Flat Earth Catalogue


Personal Audio Computers III
So here are the crucial concerns, as I see them:
  • Connection to desktop -- drag-and-drop transfer of files, no proprietary 'sync manager' or driver. This is a sine qua non.
  • Battery concerns -- time per charge, ease of recharging, replacment battery when it wears out.
  • Capacity -- if it's gonna hold only 256MB, I can reload it frequently. If I ripped all my CDs at 128 kbps, I could carry them around on a few CD-ROMs quite handily. If, on the other hand, it's gonna be a full-size archive of every song I have, it better hold quite a bit. I own 38 CDs, guesstimate an average 50 minutes of music on each, that comes out to 1.9 GB even so. The Nitrus wouldn't hold that (although its much-praised ease of use might make up for it).
  • Connection speed -- USB 1.1 is fine if it's, say, 256 MB. In fact, being cheap, it's probably excellent. If we're in the gigabyte range, though it had oughta have IEEE 1394.
  • Flexibility -- what other files can I tote around on it?
  • Recording -- does it do it? Not essential, but in some situations could be darned handy.
  • Ogg Vorbis support -- the next format. Rio Karma does this, but weighs in at $300. Bleah. This would be more important for a longer-term investment such as a hard-drive unit.
  • Shuffle playback, for those of us with boredom issues.
  • Price, of course.
I'm thinking about the Kanguru Micro MP3 (no recorder) in various sizes (principally 256 and 512 MB) -- since a USB drive would be a good thing in my world in its own right. Kanguru is well-respected.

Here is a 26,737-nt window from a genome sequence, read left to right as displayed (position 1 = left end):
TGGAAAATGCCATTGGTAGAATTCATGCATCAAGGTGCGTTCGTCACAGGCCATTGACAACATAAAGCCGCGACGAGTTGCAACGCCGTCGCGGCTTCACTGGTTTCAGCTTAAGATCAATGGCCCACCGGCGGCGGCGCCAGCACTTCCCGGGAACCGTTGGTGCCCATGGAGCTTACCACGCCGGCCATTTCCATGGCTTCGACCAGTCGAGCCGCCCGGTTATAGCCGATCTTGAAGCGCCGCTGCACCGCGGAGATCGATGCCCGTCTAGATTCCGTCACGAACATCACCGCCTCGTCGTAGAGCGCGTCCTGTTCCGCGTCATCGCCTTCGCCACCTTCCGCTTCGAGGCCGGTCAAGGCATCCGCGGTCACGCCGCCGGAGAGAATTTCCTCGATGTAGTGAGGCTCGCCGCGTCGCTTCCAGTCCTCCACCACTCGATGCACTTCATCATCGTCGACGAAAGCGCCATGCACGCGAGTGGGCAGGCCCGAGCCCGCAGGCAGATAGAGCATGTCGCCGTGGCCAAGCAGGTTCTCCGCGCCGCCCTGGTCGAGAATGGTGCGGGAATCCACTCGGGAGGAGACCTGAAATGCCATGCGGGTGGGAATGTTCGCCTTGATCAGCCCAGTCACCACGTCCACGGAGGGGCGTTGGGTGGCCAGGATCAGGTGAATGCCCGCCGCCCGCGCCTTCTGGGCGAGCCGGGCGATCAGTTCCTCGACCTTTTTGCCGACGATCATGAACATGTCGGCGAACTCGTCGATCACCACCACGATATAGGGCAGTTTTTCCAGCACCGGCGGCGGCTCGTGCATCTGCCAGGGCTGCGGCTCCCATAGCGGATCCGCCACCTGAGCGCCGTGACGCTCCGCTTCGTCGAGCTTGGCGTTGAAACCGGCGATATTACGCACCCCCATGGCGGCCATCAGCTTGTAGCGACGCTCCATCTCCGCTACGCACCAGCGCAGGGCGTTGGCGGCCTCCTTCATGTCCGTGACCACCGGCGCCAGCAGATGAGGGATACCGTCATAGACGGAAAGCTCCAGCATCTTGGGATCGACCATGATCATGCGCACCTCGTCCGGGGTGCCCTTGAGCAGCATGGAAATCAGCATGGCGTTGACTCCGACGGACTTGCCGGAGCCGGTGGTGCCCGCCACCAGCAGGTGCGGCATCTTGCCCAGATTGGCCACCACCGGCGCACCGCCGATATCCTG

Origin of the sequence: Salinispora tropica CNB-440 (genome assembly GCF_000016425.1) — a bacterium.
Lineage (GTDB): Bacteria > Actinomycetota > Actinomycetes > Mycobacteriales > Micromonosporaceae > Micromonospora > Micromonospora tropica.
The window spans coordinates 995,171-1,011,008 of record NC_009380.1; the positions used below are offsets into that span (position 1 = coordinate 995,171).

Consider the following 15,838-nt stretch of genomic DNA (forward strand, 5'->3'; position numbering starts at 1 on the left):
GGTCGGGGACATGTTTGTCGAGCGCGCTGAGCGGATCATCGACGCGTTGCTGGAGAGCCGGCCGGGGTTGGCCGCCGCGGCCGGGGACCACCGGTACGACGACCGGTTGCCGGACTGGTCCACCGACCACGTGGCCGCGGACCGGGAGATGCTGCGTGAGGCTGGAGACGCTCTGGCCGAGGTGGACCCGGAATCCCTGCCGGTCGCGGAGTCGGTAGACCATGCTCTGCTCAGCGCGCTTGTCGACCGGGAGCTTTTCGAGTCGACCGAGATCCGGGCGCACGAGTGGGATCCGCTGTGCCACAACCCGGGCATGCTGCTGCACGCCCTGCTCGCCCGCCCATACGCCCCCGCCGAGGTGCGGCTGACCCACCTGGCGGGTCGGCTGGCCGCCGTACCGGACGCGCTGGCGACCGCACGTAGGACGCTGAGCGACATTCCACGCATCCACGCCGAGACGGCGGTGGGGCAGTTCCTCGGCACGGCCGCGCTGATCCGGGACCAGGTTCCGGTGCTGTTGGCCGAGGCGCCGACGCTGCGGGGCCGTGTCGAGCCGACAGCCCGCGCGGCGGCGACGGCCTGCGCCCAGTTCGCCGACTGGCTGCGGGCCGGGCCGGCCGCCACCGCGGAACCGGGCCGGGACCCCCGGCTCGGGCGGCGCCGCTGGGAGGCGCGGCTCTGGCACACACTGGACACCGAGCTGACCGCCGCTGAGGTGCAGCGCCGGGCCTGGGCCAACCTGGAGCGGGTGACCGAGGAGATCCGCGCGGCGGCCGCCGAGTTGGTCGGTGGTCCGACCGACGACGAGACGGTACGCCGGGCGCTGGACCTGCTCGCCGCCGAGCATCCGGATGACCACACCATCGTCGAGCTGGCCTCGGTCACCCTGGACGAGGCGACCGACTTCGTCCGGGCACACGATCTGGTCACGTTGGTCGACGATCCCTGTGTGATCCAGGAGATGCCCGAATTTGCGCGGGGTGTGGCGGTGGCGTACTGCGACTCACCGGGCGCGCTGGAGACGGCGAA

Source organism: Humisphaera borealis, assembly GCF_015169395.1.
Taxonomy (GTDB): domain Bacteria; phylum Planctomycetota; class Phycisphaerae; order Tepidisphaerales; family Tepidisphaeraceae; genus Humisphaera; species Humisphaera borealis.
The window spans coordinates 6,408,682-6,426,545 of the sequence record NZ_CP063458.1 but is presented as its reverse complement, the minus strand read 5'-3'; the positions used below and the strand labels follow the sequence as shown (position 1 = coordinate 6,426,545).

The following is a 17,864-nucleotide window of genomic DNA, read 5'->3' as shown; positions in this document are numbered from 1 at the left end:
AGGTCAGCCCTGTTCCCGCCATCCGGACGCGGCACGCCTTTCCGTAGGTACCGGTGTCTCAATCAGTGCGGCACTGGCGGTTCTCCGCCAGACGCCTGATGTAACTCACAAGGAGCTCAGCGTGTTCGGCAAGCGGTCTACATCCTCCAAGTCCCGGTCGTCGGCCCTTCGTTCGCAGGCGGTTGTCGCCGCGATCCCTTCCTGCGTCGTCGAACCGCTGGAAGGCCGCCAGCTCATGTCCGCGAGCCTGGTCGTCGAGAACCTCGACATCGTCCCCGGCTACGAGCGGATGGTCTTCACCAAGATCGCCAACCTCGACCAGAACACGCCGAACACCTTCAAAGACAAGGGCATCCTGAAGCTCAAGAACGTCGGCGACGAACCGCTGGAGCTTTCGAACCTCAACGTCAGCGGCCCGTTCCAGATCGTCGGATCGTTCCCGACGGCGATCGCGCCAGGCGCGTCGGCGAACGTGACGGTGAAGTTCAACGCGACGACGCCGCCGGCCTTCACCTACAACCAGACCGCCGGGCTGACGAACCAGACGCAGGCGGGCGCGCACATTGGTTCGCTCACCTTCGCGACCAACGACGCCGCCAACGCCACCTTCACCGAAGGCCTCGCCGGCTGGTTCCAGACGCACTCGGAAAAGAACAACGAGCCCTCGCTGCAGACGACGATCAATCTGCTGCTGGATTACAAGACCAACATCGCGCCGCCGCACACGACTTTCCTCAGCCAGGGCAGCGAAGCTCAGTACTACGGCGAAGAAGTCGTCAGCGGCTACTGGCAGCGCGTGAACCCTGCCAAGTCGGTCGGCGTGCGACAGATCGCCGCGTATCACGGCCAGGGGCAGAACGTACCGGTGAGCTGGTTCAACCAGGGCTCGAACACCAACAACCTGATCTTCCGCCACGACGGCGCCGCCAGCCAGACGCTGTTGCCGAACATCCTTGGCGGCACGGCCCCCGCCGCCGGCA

Personal Audio Computers II

On the other hand, the Neuros site makes it clear that some things are darn near vaporware, and others buggy and problematic. Will they stay in the market? Anyone's guess. MuVo NX from Creative is an impressive little critter, if you're looking for a USB drive that's also a darn fine MP# player. The Dell Digital Jukebox bears learning more about. The Creative Nomad Jukebox 3 is amazing. The Rio Nitrus has got much more of my attention than it did, and perhaps more than these others. I'm still not through reading a zillion reviews, though. As to the FM, well, you can buy critters for that, and another line in/ out device for a USB-equipped computer, for tens of bucks.


Isaiah study interface
isaiahonline.com (redirects) was built in ColdFusion by a member of my Honors Writings of Isaiah class. It is remarkable. Some of the resources are LDS-targeted; many are generally applicable. I've already asked how I can help out.

URL (URI) construction practices

Here we have pointers to eight or so excellent arguments and discussions of URI construction, including the now-famous Berners-Lee 'Cool URIs Don't Change'.

War Involves Killing!

Surprising, huh? A transcribed CNN show reminded me a lot of what we talked about, studied, thought about in my History of Civ class. What do we do to our own, to get them to succeed in the terrible diplomatic ritual called war?

That class (which I need to blog the syllabus of) touched on many things: Literature, diplomacy, religion, sports. Sports are a hot topic right now, here at the Y, after the OSU game in which BYU fans roundly and continuously booed a former BYU player now with OSU and called him a traitor to his religion. Now, last I checked, he was still worshipping God the Eternal Father, and they were worshipping the color blue and the letter Y. (Sounds like Sesame Street gone wrong, doesn't it?) Expect to see the wearisome, incompletely-presented letters fly.


Photo + Typewriter = Philosophical Comic
I rather like A Softer World. (via MF)

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(K) 2002-present. All rights reversed, except as noted.

Hard-won technical knowledge, old rants, and broken links from 10 years ago. I should not have to explain this in the 21st century, but no, I do not actually believe the world is flat.